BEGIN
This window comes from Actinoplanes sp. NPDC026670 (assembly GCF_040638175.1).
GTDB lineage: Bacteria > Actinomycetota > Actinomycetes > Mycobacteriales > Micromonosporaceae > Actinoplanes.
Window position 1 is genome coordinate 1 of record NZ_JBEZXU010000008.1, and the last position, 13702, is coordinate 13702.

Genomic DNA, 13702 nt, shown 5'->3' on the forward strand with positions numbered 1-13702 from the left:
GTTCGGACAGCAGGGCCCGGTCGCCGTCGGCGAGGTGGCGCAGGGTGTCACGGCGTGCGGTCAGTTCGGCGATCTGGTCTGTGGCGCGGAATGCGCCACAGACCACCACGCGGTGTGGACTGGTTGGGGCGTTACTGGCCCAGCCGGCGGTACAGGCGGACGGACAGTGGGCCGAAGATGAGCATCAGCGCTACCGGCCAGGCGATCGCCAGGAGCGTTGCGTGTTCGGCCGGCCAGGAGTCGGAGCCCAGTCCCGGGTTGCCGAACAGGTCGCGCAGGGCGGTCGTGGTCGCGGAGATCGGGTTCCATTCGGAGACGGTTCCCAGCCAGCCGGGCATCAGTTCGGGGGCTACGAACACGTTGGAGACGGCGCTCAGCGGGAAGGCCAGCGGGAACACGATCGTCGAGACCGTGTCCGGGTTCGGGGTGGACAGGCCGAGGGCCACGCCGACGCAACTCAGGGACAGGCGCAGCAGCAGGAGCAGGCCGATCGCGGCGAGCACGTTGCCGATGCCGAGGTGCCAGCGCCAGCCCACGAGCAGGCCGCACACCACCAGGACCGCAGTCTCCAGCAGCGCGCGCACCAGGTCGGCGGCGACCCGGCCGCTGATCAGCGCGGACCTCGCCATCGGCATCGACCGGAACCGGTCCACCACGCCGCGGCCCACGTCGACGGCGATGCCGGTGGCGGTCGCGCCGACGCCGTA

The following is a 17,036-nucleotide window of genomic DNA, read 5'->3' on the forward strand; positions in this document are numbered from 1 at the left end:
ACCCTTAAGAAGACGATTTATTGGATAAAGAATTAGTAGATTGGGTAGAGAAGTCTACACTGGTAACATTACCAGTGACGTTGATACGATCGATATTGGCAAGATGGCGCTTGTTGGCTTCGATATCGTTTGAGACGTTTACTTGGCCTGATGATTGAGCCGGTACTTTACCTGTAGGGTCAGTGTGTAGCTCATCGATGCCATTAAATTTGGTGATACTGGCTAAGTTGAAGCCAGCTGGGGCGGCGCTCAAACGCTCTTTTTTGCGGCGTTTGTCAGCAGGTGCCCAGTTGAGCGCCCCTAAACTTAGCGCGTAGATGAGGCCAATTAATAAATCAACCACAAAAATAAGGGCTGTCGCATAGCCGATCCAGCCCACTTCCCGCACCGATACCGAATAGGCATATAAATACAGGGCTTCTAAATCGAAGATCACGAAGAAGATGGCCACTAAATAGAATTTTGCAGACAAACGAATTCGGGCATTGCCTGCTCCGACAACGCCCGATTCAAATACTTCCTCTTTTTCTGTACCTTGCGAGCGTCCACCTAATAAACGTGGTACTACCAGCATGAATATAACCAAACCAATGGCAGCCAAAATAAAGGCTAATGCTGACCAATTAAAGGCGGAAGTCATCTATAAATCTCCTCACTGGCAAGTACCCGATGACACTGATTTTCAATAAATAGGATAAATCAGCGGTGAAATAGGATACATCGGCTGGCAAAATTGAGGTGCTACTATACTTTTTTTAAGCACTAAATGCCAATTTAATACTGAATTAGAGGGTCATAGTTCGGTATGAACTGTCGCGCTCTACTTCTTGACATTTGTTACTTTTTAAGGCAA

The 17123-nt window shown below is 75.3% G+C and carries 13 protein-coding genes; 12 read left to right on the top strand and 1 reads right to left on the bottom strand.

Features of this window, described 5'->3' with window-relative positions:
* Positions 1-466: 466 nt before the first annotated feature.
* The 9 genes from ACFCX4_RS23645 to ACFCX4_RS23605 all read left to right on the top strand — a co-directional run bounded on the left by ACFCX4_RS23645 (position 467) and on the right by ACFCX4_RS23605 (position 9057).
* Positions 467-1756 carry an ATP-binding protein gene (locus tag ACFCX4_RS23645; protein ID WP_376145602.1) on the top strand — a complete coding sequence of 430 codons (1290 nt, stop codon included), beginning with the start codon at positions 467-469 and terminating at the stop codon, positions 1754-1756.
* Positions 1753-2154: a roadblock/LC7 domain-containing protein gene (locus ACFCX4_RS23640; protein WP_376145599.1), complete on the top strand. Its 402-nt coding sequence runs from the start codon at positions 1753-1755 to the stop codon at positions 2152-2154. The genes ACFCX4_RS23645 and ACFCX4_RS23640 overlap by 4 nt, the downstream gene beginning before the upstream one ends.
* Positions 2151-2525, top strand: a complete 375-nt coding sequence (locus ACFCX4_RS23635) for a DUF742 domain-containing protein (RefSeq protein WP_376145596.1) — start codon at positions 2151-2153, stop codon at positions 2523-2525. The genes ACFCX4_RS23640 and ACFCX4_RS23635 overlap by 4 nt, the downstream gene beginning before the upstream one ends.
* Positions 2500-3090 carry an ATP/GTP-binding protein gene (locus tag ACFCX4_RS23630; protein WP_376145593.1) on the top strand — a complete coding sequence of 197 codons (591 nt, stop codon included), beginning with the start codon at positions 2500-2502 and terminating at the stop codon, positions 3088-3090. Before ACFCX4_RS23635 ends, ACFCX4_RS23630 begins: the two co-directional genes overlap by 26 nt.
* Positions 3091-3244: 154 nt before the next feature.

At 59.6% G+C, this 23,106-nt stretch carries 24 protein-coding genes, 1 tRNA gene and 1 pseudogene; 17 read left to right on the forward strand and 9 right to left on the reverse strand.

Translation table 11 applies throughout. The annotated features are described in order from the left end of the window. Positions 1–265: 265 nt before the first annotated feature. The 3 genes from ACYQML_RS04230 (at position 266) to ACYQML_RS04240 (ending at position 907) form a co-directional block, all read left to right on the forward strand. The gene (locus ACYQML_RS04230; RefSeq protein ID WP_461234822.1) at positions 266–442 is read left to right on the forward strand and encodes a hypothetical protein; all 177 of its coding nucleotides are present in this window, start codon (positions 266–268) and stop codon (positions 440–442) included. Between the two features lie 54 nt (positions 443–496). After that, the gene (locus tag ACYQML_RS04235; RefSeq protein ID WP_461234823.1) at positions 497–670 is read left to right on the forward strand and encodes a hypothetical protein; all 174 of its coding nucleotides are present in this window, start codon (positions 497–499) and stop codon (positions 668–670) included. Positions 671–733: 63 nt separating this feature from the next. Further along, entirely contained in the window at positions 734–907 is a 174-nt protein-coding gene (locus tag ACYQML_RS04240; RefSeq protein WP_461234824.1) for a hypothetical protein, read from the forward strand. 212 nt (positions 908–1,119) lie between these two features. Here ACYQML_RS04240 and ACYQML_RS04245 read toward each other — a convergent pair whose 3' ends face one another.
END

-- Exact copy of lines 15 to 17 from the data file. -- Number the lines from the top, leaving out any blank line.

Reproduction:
* Positions 2500-3090 carry an ATP/GTP-binding protein gene (locus tag ACFCX4_RS23630; protein WP_376145593.1) on the top strand — a complete coding sequence of 197 codons (591 nt, stop codon included), beginning with the start codon at positions 2500-2502 and terminating at the stop codon, positions 3088-3090. Before ACFCX4_RS23635 ends, ACFCX4_RS23630 begins: the two co-directional genes overlap by 26 nt.
* Positions 3091-3244: 154 nt before the next feature.

At 59.6% G+C, this 23,106-nt stretch carries 24 protein-coding genes, 1 tRNA gene and 1 pseudogene; 17 read left to right on the forward strand and 9 right to left on the reverse strand.